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Now what do I do to finish?

Discussion in 'Hardware, Setup & Repair [BG]' started by bassplayajew, May 31, 2002.

  1. bassplayajew


    Mar 14, 2002
    Bethesda, MD
    Hi, everybody. Today I got a package from stew-mac and in it were finishing...things? In it were spray cans of lacquer and a book on how to finish a guitar. The book says I need a spray gun and gives instructions on how to finish a guitar with a spray gun but I have cans. Will someone please tell me if this is ok?
    Also I really have no idea what I'm doing with this stuff but the book doesn't really tell me either. All I know is that i've got a can of Clear Nitrocellulose Sanding Sealer and one of Clear Satin Nitrocellulose Lacquer. Can anyone tell me what to do with these? Pretty please with sugar on top? Thanks anyways.
  2. Ok, just listen carefully and we can get you down... There's a dial in the middle of the gauge panel with numbers around it - that's the airspeed indicator. What does it read?

    umm, wait a sec....Sorry, that's the instructions for landing a plane.

    Gotta turn the page here...

    There, got it - "How to Finish a Guitar" :D

    It looks like you're going to go for a natural finish and a glossy clear coat, Right? To begin, you've got to determine if the body is ready for a finish in the first place. It should be quite smooth to the touch and, if you sight down the plane of one of the faces, it should appear shiny. If you need to do a little bit more sanding, I would start with a 600 grit. You don't know (unless Warmoth tells you) how far they've gone with their work. At least with 600 you won't back up in courseness much. After it's to the point that you feel it's perfect for finish, you can get out the spray cans. Yes, you CAN do this with the cans. It doesn't take a whole lotta skill but it does pay off if you use some patience. Go slow and methodically and it should work out fine.

    First, using a clean cotton cloth, wipe your body down with Naptha, to remove any oils or contamination from the sanding. Do it twice and be careful to not to leave any snagged fibers. While you're doing this take the can of sanding sealer and put it in a sink with hot water in it for about 10 minutes. Shake it occasionally. You are trying to warm up the mixture (NOT TO THE POINT OF EXPLOSION!!) just enough to feel warm in your hand. The spray works better and it penetrates better when it sprayed warm. Attach a wire hangar in the neck pocket of the body and hang at just below eye level. Then you can begin to spray your sanding sealer on the body. Begin by lightly coating the narrow sides of the body. These are the hardest areas to cover so doing them first makes sure they are right. After the side are lightle coated, spray up and down the lenght of the body with long overlapping strokes. Do a light coat at first paying particular attention to slightly overlap the mist patterns. Try to do the coat in one pass and you'll get it smooth. After both sides are done let it dry the recommended time. It should be really hard to the touch before the next step. When it's dry and cured, you should buff the sanding sealer with 0000 steel wool to smooth any high spots. Use only this grade of wool - anything lower like 000 will scratch the surface requiring resanding. You might find some spots that aren't coated very well. That's OK, just hang the body and repeat the first steps. These sealer coats are to prepare for the lacquer later and need to be complete to make the best finish. A couple of coats usually does most woods.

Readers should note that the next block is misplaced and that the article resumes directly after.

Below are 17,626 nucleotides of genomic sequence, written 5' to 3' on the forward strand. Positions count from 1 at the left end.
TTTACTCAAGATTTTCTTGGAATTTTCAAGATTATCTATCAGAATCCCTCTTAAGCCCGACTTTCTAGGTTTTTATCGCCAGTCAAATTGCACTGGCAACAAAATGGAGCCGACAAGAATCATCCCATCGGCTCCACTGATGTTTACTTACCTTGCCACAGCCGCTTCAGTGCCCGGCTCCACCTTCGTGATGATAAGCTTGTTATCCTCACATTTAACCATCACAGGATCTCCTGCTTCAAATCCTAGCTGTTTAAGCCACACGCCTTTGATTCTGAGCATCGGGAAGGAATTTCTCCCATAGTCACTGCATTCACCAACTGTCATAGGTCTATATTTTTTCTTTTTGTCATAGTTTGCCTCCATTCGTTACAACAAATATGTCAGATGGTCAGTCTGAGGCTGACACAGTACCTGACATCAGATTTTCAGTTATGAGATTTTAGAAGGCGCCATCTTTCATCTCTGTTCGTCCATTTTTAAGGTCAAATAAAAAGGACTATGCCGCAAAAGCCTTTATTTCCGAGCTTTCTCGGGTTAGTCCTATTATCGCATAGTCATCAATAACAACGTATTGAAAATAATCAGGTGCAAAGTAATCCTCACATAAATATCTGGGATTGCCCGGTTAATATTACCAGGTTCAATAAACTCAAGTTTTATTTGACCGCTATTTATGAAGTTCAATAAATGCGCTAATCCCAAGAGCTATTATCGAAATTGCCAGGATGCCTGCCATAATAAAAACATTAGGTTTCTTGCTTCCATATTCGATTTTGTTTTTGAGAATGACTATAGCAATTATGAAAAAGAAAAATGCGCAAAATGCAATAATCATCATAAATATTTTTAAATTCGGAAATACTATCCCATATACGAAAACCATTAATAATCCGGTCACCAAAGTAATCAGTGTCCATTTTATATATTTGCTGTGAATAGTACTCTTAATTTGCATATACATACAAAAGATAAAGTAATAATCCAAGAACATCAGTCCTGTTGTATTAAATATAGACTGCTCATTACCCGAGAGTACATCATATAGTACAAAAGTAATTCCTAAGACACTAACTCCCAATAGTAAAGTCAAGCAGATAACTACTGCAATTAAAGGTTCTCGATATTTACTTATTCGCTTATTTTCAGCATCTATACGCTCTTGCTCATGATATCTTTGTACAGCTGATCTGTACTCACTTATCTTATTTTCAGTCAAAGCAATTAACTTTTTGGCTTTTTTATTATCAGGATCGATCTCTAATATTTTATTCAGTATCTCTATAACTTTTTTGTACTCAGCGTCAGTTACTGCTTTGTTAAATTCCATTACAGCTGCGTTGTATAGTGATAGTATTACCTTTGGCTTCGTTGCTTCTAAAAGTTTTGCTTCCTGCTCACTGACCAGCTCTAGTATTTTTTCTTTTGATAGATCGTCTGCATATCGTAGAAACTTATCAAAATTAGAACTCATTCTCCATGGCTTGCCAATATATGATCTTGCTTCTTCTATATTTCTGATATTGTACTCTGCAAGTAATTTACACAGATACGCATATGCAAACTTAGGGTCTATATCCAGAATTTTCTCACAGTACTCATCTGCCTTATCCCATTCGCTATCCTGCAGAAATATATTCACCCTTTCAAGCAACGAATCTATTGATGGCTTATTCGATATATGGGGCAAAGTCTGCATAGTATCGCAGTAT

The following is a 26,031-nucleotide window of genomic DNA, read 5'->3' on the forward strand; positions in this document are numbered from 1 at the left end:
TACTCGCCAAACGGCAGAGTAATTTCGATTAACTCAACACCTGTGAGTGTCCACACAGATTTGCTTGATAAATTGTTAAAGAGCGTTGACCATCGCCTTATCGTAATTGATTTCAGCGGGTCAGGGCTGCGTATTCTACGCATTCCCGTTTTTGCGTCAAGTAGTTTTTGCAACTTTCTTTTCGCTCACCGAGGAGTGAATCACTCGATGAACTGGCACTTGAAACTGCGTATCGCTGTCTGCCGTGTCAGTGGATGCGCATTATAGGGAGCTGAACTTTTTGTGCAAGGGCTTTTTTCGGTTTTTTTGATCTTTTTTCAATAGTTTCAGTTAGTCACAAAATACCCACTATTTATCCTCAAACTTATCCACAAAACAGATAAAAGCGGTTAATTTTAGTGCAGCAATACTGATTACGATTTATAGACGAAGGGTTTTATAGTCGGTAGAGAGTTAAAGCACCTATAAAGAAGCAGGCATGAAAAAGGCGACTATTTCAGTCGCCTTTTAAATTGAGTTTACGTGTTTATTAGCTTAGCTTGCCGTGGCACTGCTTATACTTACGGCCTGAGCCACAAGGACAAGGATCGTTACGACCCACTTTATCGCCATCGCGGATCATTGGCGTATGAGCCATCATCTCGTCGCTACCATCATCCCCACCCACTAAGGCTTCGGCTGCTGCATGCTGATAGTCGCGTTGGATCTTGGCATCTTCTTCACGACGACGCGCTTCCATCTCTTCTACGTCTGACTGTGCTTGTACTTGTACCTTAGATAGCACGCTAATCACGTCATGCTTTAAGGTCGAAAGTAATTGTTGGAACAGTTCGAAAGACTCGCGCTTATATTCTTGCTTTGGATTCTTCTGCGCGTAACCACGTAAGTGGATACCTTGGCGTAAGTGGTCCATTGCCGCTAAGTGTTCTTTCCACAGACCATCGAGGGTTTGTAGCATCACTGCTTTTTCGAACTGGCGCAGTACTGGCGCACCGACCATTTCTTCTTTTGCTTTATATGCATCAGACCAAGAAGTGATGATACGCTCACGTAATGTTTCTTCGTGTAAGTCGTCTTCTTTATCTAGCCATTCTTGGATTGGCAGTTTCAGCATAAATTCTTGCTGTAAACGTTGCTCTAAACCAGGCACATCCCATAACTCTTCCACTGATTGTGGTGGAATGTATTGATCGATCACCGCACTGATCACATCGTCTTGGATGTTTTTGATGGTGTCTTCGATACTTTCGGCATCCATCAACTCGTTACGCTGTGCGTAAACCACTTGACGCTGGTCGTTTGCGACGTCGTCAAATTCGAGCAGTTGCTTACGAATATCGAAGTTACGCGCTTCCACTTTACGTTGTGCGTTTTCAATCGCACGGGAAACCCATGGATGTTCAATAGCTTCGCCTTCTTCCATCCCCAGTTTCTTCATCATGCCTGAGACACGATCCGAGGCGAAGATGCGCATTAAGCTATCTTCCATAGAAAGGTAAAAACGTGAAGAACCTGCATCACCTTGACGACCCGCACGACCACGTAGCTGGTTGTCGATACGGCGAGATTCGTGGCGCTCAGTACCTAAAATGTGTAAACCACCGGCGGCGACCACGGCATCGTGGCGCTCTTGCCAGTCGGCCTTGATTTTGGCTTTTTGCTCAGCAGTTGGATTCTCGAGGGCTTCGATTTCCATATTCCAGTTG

The lacquer goes on in much the same way. Start with the edges and then do the faces. One coat at a time with plenty of cure time in between. After each coat is cured, you'll want to wet sand the surface with 1200 grit wet/dry paper. You are simply leveling each coat and removing any dust particles that will inevitably drop in on you. The smoother each coat is, the better the next one will be. Be sure to wipe the body down with Naptha after each coat just like before - a fingerprint is disasterous at these stages. If you should get a run or sag in the lacquer, don't panic. Keep a hairdryer handy. If you see a run or sag developing, just lightly blow it with the hairdryer until it gets thick and stops gaining momentum. Don't try to remove a sag with more lacquer!! It sounds like common sense but you'd be surprised at how many people try to do this. When the coat witht the sag dries, you can sand out the imperfection and go on with the next layer. Be prepared to apply 6 - 10 coats of lacquer. This stuff dries to a thin but hard layer and to get the kind of build-up you want will take awhile. Even if your body is a tight-grained hardwood it'll take this much. If it's an ash or mahogany you'll have to use a grain pore filler before finishing and even then it'll take a bunch of coats. I suggest you order a couple more cans of lacquer because one is only gonna give you about 4 coats.

    As you continue coating - usually after 4 or 5 - you might not need or want to sand between coats. If you've got the hang of good overlap pattern spraying and are getting good smooth finishes then sanding get less and less important. Just keep at it and eventually you'll get to where you won't be able to see the benefit of more coats. That's when you can stop.

    I bet the Pkr2 will have some additional details about the process - filling in the holes I've left.
  3. pkr2


    Apr 28, 2000
    coastal N.C.
    Great post, Hambone.

    I don't think I can add anything to what you've said.

    In fact, the tip about warming the spray can is a new one for me. I'll file that one away for future use.

  4. after youve done all that... attached the neck.. etc... then you must do the Extreme final step.....

    play the damn thing!!! that is the propper finish....

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